PostRank for the rest of us.

Mel, the very helpful community manager at PostRank has pulled together all the Tots100 feeds into a list, which I linked to today on Twitter.

Following LOTS of questions about what this list is, why people are higher or lower or where they expect to be, and that sort of thing, I’ve been asked to a brief primer. This is just a quick post (school run in 5 minutes!) but it might explain what that list is, and why I think it's the best thing ever.

Q: What is it?
A: PostRank is a service that monitors blog feeds for something called ‘engagement’. Briefly, this is geek-speak for how involved your audience is with your blog – do they comment, do they share links to your content on Twitter or Facebook, do they submit your posts to social bookmarking sites like Digg or Del.ici.ous.

Q: Who cares about engagement?
A: Basically, PostRank sells a premium version of its data to people like PR agencies, marketers and online companies. They’re the sort of people that don’t just want to know whether lots of people read a blog; they want to know whether those people are MOVED enough to interact with the content in some way. A blog that has higher levels of interaction is generally seen as more valuable, or successful than one which doesn’t.

Q: Do I need to sign up?
A: No. PostRank automatically adds new blogs to its service as it finds them. a few blogs in the Tots100 were missing, but Mel from the company has now added all of the necessary feeds for the index to PostRank. Signing up, creating a profile, following people is only necessary if you want to use PostRank to analyse blog feeds or buy PostRank services. Otherwise, don’t worry about it. If you're not in the Tots100, you can submit a URL without signing up to the service – just enter the URL of your blog and if you get a "not found" message, there's a box to say "Tell us about this URL".

Q: How are those scores calculated?

A: PostRank looks at every blog individually. It will look at your posts each week and consider, relative to your blog as a whole, how engaged was your audience this week. It then assigns each post a score from 0 to 10. So if your blog typically gets one or two comments per post, but you post something this week that gets 40 comments and 6 Twitter mentions, there’s a good chance that post would score 10 points. If it’s an average post, it might score 5 points.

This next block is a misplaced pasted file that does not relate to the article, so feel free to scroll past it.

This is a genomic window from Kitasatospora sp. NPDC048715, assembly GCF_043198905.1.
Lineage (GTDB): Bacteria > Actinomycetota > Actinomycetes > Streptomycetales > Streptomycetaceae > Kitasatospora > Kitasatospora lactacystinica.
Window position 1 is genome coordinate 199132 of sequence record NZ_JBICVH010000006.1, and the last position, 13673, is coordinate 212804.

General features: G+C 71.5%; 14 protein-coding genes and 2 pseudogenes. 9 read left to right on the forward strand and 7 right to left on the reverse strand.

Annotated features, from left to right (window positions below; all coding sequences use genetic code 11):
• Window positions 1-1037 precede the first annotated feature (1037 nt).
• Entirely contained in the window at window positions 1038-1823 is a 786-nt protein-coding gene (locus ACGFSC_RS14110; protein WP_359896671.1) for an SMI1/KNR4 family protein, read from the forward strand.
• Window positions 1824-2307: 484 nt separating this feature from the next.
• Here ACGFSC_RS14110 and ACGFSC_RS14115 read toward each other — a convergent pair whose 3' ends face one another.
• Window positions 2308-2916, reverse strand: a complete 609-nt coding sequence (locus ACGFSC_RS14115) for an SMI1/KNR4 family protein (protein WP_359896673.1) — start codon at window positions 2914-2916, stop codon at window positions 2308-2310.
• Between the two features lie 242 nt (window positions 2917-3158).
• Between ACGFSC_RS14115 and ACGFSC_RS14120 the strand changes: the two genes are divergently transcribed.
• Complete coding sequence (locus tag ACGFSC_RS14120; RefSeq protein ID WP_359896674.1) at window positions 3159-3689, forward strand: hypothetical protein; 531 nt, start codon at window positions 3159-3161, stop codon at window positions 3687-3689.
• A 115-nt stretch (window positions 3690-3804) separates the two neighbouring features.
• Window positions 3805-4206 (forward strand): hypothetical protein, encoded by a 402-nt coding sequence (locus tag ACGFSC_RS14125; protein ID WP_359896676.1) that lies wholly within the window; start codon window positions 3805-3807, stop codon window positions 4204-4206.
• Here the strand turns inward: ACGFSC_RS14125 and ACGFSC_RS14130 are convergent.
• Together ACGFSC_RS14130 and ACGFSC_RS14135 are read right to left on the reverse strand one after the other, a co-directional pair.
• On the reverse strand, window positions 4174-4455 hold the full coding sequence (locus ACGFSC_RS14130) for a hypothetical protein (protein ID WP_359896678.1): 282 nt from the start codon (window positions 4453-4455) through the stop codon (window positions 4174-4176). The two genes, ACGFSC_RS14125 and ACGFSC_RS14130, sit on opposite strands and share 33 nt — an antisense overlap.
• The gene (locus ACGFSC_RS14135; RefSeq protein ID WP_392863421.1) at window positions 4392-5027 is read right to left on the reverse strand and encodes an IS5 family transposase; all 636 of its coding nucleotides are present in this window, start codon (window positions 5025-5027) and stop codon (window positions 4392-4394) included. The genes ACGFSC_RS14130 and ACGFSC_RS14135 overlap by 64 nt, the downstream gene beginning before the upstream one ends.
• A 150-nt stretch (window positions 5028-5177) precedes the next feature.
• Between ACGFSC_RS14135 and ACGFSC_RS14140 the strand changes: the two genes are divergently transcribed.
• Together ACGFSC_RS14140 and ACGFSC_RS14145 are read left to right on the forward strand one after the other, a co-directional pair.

Q: How come I scored 1st/10th/50th?

A: The crucial difference is that the ‘thematic’ score you get in PostRank doesn’t compare your blog to anyone else’s. It’s just saying, compared to your blog’s average performance, this is how a particular post did, or how your blog did over a week.

So, let’s imagine Blog #1 scored an average 10 this week for his blog posts while Blog #2 scored an average of 7. This doesn’t mean Blog 1 is more engaging than Blog 2. It just means that, relative to each of their blogs’ typical performance, Blog 1 was more engaging than usual when compared to Blog 2. It’s a relative, not an absolute value.

Q: How is this different to the Tots100?

A: The Tots100 uses lots of different metrics to arrive at a score for each blog. That’s because engagement is just one part of the story – we also look at the number of  subscribers and links to a blog, for example, which aren’t measured by services like PostRank.

We do use PostRank as one of the metrics but we don’t use the relative, thematic scores as that would be largely meaningless for our purposes. We use the absolute values that underline each score. So we can use PostRank to say, “Okay, Tim scored 10 for this post, but what does that 10 mean? How many mentions did the post actually get? How many Tweets?” We then add up all the absolute points for each post over the month and average them to give a score that can be fairly compared between blogs.

Q: So does PostRank matter?

It doesn't matter. For the vast majority of bloggers, no blog stats truly 'matter'. But if you're interesting in maximising your audience or audience participation, it's always useful to understand what content really strikes a chord with your readers. With PostRank you can easily see by looking at scores, which posts are most likely to resonate. But also, if you can see you are getting all your engagement points from Twitter but nothing from Facebook, is there a way to make it easier for people to share your content on Facebook? Do you need to make it easier for people to add content to Digg? Is your engagement generally increasing or decreasing over time?